Sadly, this was not a Presto-enabled station, so I had fork over the cash for a token. It also cost me a little extra, since the fare when paying with Presto is 40 cents cheaper. For those who are not aware, not only is paying with Presto more convenient, but cheaper. Each round trip to Toronto saves approximately $3.00, the TTC and OC Transpo fares are also cheaper with Presto, and the Hamilton Street Railway fare is only 50 cents when transferring from the GO bus. The card itself costs $6.00, but it more than pays for itself, even in the short term.

On board, the southbound train was packed, and I was lucky to get a seat after someone got off at the next stop. As in the northbound direction, the train moved swiftly, and I was soon back at Union.

Before getting on a Lakeshore West train, I wanted to make one last stop at the gift shop of the nearby NHL Hall of Political Correctness, known to most of you as the so-called Hockey Hall of Fame. Just for the heck of it, I wanted to browse around and to see if they had any small trinkets from the late Atlanta Thrashers, and I shouldn’t have been surprised when I didn’t find anything. On my way in, however, I could have sworn that I spotted Craig Ramsay, the last coach of the Thrashers, talking on his cell phone. Now that would have been an interesting encounter.

Following that diversionary trip, I returned to Union, where a Lakeshore West train was minutes from departing, so I went right up to the platform and found an empty seat. The train soon took off and I watched the familiar sights go by while recovering from a long day.

Everything seemed to be going normally until we got to the Oakville station. There, passengers who were disembarking got off, then the rest of us waited for the train to continue on.

But it didn’t.

Minutes later, our customer service ambassador, who again needlessly introduced himself as we were leaving Union, got on the intercom and told us this train was no longer in service because of “an emergency farther west.” He then instructed us to disembark and proceed to the bus loop, where buses would be waiting to take us farther west.

Great. GO suddenly turns into Rapid Transit.

I followed the rest of the crowd to the one waiting bus and was lucky to get on board. With no more room left, the bus took off, leaving countless numbers left to wait for another bus. We then proceeded through stop-and-go rush-hour traffic from station to station along the QEW. It was only on board that I heard from other passengers that there was a fire near the tracks, which forced the temporary closure of the Lakeshore West line.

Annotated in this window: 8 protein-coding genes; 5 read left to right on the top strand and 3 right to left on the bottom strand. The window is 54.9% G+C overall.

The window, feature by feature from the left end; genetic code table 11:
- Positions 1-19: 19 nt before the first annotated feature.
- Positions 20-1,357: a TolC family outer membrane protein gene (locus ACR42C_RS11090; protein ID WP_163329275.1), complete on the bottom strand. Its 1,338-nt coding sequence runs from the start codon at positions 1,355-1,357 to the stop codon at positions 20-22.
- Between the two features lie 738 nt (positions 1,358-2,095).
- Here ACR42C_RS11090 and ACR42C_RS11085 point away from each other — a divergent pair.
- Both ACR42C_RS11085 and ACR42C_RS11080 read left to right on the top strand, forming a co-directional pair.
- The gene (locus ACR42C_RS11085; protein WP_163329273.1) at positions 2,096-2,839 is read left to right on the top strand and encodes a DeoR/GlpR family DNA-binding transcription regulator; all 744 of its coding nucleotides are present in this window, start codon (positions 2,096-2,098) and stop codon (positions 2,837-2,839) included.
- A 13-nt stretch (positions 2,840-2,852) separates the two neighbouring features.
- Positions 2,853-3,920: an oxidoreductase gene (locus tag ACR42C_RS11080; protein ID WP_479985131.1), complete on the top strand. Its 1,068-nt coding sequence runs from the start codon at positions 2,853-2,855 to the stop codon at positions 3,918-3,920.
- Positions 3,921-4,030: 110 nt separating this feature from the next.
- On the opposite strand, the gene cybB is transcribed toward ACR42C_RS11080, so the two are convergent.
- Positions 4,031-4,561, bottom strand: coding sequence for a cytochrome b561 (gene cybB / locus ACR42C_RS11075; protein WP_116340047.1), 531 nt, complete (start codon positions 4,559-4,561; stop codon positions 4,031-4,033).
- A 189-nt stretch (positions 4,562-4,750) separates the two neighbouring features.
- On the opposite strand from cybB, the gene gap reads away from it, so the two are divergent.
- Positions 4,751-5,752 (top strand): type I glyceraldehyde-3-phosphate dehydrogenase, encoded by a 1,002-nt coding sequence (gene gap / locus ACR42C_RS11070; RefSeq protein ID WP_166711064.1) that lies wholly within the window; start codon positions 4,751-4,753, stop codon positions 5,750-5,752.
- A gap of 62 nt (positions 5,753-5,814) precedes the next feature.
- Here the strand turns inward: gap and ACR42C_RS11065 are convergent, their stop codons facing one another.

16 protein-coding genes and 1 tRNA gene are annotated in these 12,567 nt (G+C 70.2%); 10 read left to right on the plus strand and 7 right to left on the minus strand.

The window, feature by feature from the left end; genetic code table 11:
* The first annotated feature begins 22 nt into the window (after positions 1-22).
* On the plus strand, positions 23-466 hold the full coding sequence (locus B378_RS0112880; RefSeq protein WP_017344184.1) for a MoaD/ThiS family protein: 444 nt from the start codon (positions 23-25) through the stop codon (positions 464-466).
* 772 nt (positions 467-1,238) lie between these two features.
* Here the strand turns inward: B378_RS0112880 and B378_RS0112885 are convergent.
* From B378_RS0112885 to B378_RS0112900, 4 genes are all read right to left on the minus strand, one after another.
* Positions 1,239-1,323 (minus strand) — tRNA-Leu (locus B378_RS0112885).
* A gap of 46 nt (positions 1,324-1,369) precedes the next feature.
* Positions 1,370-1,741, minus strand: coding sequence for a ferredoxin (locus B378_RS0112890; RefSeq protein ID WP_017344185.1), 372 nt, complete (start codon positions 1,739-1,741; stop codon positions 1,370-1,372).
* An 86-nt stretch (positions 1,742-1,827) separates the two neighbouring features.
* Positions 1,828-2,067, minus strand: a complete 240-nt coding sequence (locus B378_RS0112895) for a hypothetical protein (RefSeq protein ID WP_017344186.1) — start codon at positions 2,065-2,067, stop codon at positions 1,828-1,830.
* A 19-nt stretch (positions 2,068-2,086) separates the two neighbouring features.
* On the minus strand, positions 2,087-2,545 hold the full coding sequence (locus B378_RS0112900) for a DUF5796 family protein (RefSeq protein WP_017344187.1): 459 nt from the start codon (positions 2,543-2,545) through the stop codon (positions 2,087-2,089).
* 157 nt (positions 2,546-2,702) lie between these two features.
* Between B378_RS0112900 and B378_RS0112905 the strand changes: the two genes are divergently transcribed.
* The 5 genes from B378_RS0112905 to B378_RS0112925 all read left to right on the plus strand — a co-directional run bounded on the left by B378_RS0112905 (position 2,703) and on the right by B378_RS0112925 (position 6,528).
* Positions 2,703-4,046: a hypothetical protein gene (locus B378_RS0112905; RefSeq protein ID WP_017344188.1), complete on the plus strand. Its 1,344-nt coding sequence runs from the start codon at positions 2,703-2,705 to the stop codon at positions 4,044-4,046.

When we got to Appleby, rather than take us one more stop to the Burlington station, we were told to get off the bus and wait for the next westbound train. No signs were posted as to which track it would be on or when it would be coming, so I just followed the crowd and asked a few people who I recognized from the bus.

Seemingly almost by accident, I ended up in the right place and ended up as part of an interesting conversation with three 20-somethings named Abby, Maria and Constantine.

Though soft-spoken, Maria was by far the most talkative of the three, and we listened as she espoused her theories on government conspiracies. According to her, the government wants to legalize marijuana to keep the people from thinking for themselves, briefly touching on how smoking weed opens up some part of the brain that normally doesn’t get used. I didn’t quite follow her thought process, but then she went on to talk about how the government might have started the fires in Fort McMurray because of the oil.

As Maria was treating us to her pseudoscientific thoughts, Abby grabbed onto the guard rail behind us and started doing some stretching exercises. I was again reminded of a former colleague who used to get up during meetings and go through all sorts of weird gyrations and contorting himself into varied and unimaginable positions. One loyal reader and former colleague will remember and no doubt laugh heartily at this reference.

After claiming to be able to read people’s minds and proudly stating “I am everything,” Maria then started talking about how to save money by peeing in the shower. I listened patiently as she and Abby exchanged their thoughts on this riveting topic. I just know I can use this stuff somewhere in a future writing project and conveniently left the fact that I was a writer with an off-beat sense of humor out of the conversation.

With so much writing fodder in the air, I was almost disappointed when the train showed up. We all got on and, minutes later, we pulled up to the Burlington station. After saying our goodbyes, I got in line for the #12 bus to St. Catharines and an hour later, I was back at Fairview Mall, again having squeezed full value from my travel dollars.

It ended up as a much different kind of adventure than I had planned, but no less interesting and one I won’t soon forget.